You can now get Apple Silicon M1 as-a-Service

Apple M1
(Image credit: Apple)

Cloud computing firm Scaleway has announced that it is offering Apple M1 instances, representing the first M1-as-a-service solution in Europe. The new cloud instance will give Apple fans the chance to experience the impressive performance of its new M1 chip as part of a subscription payment plan.

Scaleway will deploy a farm of the latest Mac minis (running on Apple Silicon M1 chips) in its DC4 datacenter, located 25 meters underground in a former nuclear fallout shelter in central Paris. The French cloud provider promises to have your Mac mini M1 up and running in less than five minutes.

Subscribers will be offered M1 access at a price of €0.10 per hour, with a minimum commitment of 24 hours. The price, as well as the flexibility, compares favorably against its industry rivals. In the US, for example, MacStadium recently began offering M1 instances starting from $109 a month for the use of an M1 Mac mini with 8GB of RAM and 256GB of storage.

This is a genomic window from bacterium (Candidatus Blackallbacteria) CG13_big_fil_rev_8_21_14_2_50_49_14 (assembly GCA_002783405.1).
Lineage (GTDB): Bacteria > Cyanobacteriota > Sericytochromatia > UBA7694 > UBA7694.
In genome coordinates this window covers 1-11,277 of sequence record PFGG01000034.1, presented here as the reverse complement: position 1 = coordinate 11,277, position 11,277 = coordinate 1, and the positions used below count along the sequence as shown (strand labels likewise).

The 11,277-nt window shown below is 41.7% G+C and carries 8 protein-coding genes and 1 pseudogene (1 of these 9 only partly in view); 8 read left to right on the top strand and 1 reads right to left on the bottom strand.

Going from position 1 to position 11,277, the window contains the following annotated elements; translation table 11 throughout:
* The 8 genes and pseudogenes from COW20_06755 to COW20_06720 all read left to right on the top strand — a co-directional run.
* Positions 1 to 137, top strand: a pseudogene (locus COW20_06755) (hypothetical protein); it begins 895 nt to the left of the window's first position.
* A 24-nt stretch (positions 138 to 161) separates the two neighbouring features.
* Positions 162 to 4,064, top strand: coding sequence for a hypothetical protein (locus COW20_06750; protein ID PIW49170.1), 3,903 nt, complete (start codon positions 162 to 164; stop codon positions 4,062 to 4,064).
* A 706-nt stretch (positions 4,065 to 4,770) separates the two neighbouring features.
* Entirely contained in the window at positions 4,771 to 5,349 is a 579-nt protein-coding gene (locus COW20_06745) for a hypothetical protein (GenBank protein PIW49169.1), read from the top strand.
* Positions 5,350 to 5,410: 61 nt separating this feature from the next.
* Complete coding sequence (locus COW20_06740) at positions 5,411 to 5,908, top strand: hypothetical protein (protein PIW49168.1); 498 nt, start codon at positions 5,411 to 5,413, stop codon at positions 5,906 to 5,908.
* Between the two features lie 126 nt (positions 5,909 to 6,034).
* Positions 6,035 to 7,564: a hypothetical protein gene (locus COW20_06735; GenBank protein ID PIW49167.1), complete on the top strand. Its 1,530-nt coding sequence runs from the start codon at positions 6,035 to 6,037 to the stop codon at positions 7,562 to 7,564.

Renting excellence

Scaleway boasts that its new M1-as-a-service offering will allow customers to test, build and submit their iOS and macOS apps more easily, and grant them access to a fully native Big Sur experience. The Mac mini M1 will come with 8GB of unified RAM and a 256GB SSD for intensive workloads.

There has been plenty of excitement surrounding Apple’s M1 chip since it was announced last year. There has also been some speculation that the hardware may suffer from compatibility issues when compared with older Apple devices running Intel processors. However, these issues have largely been avoided, while M1-powered devices have delivered some impressive performance benchmarks.

Scaleway’s Mac mini M1s are available to purchase now and come with 24/7 support as standard.

Barclay Ballard

Barclay has been writing about technology for a decade, starting out as a freelancer with ITProPortal covering everything from London’s start-up scene to comparisons of the best cloud storage services.  After that, he spent some time as the managing editor of an online outlet focusing on cloud computing, furthering his interest in virtualization, Big Data, and the Internet of Things.